In Portugal, employers are required to withhold not only income tax but also social security contributions, labor accident insurance premiums, and unemployment benefits calculated as rates due on the employee’s gross income.
Social security: It encompasses family benefits and pension among others and is split between the employee, who covers 11% of the deductions, and the employer, who covers 23.75% (22.3% for non-profits).
Labor accident premiums: Rates vary based on the type of work and risk, but they are typically 1.75%.
Wage guarantee fund: It is a 1% split between two unemployment benefit funds.
The minimum wage for Portugal is €760 per month, working out to €10,640 per year.
The minimum wage for full-time workers, domestic employees, and rural workers aged 18 years or older is €760 per month but payable in 14 payments (including mandated 13th and 14th-month pay), culminating in a total of €10,640 annually.
Overtime work in Portugal is paid the standard rate plus 25% for the first hour and an additional 37.5% for every hour afterward during regular working days. On rest days and holidays, the additional is 50% on top of the regular hourly rate.
Overtime work beyond the standard 40-hour workweek is generally limited to two hours per day, with the maximum length of the workweek being 48 hours. Annually, companies with under 50 employees are allowed 175 hours of overtime work, but those with more than 50 people are afforded only 150 hours.
Aside from payroll management, you'll need to observe local labor laws for your remote workers in Portugal.
Employment contracts in Portugal can be agreed upon by the involved parties verbally or in writing, and not necessarily in Portuguese, as long as both parties thoroughly understand the terms therein. It would be convenient to keep a Portuguese version handy, however, as most government offices in the country work primarily in their native tongue.
In general, the types of employment contracts are:
Provision of services
The details that need to be clarified in a contract include:
Employer and employee identification
Primary work functions
Important dates (e.g., starting and termination dates for fixed-term contracts)
Duration of the contract with justification
Probationary periods may be omitted from employment contracts but remain enforceable as they are a nationwide standard and are understood to be implied:
15 days for fixed-term contracts less than 60 days, 30 days for fixed-term contracts which are 60 days or longer
90 days for typical workers
180 to 240 days for roles with high responsibility or complexity
There are 22 working days of annual leave entitlement and 12 public holidays, with two more optional ones.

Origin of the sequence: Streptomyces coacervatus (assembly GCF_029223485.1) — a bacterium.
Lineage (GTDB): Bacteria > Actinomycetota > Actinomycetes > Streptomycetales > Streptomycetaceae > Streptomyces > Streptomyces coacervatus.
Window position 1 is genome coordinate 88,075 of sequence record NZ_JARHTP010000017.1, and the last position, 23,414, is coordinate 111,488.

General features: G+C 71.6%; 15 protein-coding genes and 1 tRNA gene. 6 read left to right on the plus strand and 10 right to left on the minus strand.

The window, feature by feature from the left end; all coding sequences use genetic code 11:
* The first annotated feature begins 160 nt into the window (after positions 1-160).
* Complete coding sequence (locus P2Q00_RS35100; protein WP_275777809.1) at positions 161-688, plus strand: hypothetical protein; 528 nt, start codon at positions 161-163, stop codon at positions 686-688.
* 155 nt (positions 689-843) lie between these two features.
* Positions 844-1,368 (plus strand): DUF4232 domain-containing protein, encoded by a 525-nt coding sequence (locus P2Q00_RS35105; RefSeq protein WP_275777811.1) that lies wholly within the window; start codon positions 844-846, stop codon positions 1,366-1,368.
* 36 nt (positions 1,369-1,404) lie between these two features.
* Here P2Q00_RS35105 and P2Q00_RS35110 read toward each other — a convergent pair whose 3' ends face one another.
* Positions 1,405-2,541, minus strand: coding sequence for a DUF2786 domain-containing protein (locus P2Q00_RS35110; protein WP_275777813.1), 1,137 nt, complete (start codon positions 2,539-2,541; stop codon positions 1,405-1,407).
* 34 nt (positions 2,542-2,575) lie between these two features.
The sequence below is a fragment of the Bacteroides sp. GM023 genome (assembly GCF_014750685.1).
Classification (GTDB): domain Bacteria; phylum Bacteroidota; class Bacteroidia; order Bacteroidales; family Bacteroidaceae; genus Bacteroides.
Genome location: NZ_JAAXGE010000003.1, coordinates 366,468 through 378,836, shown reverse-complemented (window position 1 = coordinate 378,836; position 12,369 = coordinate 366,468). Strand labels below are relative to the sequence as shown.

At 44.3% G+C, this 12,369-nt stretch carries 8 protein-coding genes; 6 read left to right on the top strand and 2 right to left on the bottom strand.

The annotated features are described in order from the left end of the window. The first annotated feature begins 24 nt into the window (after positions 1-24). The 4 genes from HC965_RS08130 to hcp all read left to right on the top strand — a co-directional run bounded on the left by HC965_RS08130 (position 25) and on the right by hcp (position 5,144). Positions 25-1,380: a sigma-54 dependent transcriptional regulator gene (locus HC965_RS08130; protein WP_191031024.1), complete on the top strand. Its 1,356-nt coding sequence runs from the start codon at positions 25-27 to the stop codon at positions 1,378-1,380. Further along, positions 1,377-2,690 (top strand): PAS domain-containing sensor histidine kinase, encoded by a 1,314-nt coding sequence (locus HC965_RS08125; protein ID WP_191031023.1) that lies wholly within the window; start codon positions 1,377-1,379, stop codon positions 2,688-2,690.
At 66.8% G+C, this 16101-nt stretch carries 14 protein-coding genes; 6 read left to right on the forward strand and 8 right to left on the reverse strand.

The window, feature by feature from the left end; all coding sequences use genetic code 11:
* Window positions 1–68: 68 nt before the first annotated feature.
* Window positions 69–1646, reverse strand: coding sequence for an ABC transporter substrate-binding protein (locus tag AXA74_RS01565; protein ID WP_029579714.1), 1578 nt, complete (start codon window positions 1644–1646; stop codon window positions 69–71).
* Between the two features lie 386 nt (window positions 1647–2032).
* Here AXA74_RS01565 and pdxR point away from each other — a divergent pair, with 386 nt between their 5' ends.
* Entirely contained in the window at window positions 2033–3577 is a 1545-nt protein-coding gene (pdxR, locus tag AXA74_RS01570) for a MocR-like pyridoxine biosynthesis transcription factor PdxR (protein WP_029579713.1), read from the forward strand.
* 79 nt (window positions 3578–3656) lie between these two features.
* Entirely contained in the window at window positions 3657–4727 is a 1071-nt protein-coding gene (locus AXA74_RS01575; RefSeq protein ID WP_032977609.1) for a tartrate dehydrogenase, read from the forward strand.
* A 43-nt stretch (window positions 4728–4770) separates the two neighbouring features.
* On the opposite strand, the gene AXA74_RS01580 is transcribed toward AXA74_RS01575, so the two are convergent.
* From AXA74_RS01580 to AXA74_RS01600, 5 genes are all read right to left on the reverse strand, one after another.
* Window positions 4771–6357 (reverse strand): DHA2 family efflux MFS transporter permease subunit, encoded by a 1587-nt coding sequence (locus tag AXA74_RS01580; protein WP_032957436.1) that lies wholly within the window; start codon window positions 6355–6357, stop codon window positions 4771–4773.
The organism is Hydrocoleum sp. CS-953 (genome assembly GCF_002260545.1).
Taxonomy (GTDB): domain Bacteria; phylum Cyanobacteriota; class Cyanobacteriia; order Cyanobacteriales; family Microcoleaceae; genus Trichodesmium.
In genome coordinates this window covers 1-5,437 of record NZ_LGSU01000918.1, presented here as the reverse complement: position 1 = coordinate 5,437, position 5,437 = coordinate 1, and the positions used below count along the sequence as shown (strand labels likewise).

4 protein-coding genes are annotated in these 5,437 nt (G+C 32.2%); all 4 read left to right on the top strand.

If you’re working with a contractor, you can pay them directly according to the payment terms stated in the contract. However, there is the risk of misclassifying workers if local authorities view them as employees based on how their work is managed or structured. Furthermore, any workers you would formally employ under a legal branch or representative office are entitled to the mandated range of labor protections and benefits, with which you are required to comply.
Estimates state that 10% to 20% of businesses in the US misclassify their remote employees. With worker misclassification — even if unintentional — you risk bearing heavy penalties and fines, paying back missed wages and benefits, and associated legal issues.
A better solution is to work with a contractor management and payroll service like Remote, which can handle contractor payments for you. Remote simplifies international payroll and helps you pay your contractors in Portugal quickly and compliantly. And, remember, if you're considering converting your contractors to employees, Remote can help.
If you hire employees in Portugal through a global employment service, the concerns of your remote workers will also be handled by your service provider. On the other hand, employing your workers via a local entity means that you have to comply with local regulations and understand the consequences of permanent establishment.
If there are sufficient indicators that your company is established enough in a country where you work with employees remotely, you are at risk of permanent establishment. Permanent establishment comes with its own set of compliance requirements and corporate taxes. In Portugal, the corporate tax rate is 21%, with slightly lower rates in Madeira and the Azores.
This is also why partnering with an EOR is the simplest and safest solution to hiring and paying remote workers. Aside from mitigating all compliance-related risks, an EOR ensures that protects you against the dangers of misclassifying workers or permanent establishment.
To understand the key features of an EOR and the crucial advantages it offers in terms of managing risks, read our helpful guide on choosing an EOR for your business needs.
Portugal's highly skilled workforce, its proximity to Europe, and favorable digital nomad policies make it an ideal location to expand your business. However, you’ll have to understand local employment laws, remain compliant with tax and payroll regulations, and establish a reliable payment system.
While hiring and paying remote workers in Portugal can seem complex, a global employment partner like Remote can make international hiring stress-free. Whether you're recruiting employees or contractors, Remote can handle every aspect of hiring, onboarding, and payments — benefits, payroll deductions, tax legislation, compliance, intellectual property protections, and more!
Ready to start growing a world-class team? Download our practical guide on hiring remote employees for insightful advice. Or sign up with Remote to begin onboarding remote workers in Portugal right away!
Subscribe to receive the latest
Remote blog posts and updates in your inbox.
Employer of Record & PEO — 8 min
Employer of Record & PEO — 10 min
Remote & Async Work — 8 min
Visas and Work Permits — 4 min